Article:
• The first Coronavirus victim in Kenya late Engineer Maurice Namiinda was finally laid to rest at his Naisambu home on the outskirts of Kitale town.
• The family demanded a physical burial so that when the pandemic is over, they will get an opportunity to perform their customs.
The first Kenyan to die of Coronavirus, the late Engineer Maurice Namiinda was finally laid to rest at his Naisambu home on the outskirts of Kitale town.
The brief burial ever witnessed among the Bukusu people took exactly 35 minutes.
Completely contrary to the Bukusu traditions, the 66-year-old businessman was buried at 11:35 am.
His body was transported from Nairobi to Kitale on Monday.
The ceremony was witnessed by a handful of family members, a dozen policemen and government officials.
Namiinda was the first patient to succumb to the disease since its outbreak on March 13.
Health CS Mutahi Kagwe confirmed the death of Namiinda on March 26 at the Aga Khan hospital where he had been admitted at the ICU.
In a statement, Kagwe said, "We have received the sad news of the death of a patient who had tested positive for coronavirus."
He had arrived in Kenya on March 13 from South Africa via Swaziland and been suffering from diabetes.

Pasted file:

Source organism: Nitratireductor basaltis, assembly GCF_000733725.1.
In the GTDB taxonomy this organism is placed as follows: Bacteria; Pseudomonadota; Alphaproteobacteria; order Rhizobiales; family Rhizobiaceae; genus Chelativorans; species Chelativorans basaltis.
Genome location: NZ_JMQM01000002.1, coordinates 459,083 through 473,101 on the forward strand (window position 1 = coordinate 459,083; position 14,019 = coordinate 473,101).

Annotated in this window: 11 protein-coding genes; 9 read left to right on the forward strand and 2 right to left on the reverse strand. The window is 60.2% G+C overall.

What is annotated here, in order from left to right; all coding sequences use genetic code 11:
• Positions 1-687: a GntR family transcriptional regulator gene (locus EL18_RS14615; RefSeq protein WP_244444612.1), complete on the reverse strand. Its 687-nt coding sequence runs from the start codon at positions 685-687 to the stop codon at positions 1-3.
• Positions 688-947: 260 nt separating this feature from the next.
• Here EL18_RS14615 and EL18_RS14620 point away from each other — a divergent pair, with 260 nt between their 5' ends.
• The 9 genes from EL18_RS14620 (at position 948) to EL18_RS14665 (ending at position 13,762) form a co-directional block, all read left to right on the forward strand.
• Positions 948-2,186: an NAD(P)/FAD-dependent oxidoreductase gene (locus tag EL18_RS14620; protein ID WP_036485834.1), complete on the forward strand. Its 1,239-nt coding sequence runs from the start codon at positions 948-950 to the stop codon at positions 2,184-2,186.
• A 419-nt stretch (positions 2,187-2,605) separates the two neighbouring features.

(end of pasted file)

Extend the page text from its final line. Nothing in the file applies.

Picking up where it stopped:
Since his death, there has been a push and pull with regards to how the bodies of those who succumb to the disease should be disposed of.
The family had accused the government of planning to cremate the body against their will.
“Maurice Namiinda was an elder who believed in traditions, as a family we are saying we have no room for cremation, his body must be physically laid to rest at his Trans Nzioa farm,” a family member said.
“We acknowledge that coronavirus is here, and Namiinda’s death is the first in the country but that should not be used to stigmatise us, we are already bereaved and in mourning."
He said they want physical burial so that when the pandemic is over, they will get an opportunity to perform their customs.
But Government spokesman Cyrus Oguna while dismissing the claims said the government was mindful of the family and would not make any decision without involving them.
"The government cannot do such a thing, we are mindful of people’s beliefs and customs," Oguna said.
“We are currently having consultative meetings bearing in mind this is the first death we have experienced and we need to agree on the best way possible. Once everything has been laid out, the next of kin will have to be informed”.